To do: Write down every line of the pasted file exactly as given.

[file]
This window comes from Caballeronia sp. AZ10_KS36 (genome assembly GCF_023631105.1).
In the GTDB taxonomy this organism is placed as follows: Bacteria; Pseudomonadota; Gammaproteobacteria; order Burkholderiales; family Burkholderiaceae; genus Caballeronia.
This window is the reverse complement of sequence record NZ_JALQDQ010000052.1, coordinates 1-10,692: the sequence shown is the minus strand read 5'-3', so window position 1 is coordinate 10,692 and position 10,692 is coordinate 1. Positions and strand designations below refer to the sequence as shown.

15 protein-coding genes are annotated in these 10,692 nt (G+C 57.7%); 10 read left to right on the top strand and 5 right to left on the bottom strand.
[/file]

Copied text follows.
This window comes from Caballeronia sp. AZ10_KS36 (genome assembly GCF_023631105.1).
In the GTDB taxonomy this organism is placed as follows: Bacteria; Pseudomonadota; Gammaproteobacteria; order Burkholderiales; family Burkholderiaceae; genus Caballeronia.
This window is the reverse complement of sequence record NZ_JALQDQ010000052.1, coordinates 1-10,692: the sequence shown is the minus strand read 5'-3', so window position 1 is coordinate 10,692 and position 10,692 is coordinate 1. Positions and strand designations below refer to the sequence as shown.

15 protein-coding genes are annotated in these 10,692 nt (G+C 57.7%); 10 read left to right on the top strand and 5 right to left on the bottom strand.